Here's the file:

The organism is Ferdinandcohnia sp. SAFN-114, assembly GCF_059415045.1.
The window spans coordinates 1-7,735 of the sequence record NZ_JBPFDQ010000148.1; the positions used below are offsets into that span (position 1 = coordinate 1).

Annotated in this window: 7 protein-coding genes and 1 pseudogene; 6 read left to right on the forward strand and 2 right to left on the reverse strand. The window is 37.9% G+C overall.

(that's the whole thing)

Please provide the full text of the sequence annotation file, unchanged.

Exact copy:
The organism is Ferdinandcohnia sp. SAFN-114, assembly GCF_059415045.1.
The window spans coordinates 1-7,735 of the sequence record NZ_JBPFDQ010000148.1; the positions used below are offsets into that span (position 1 = coordinate 1).

Annotated in this window: 7 protein-coding genes and 1 pseudogene; 6 read left to right on the forward strand and 2 right to left on the reverse strand. The window is 37.9% G+C overall.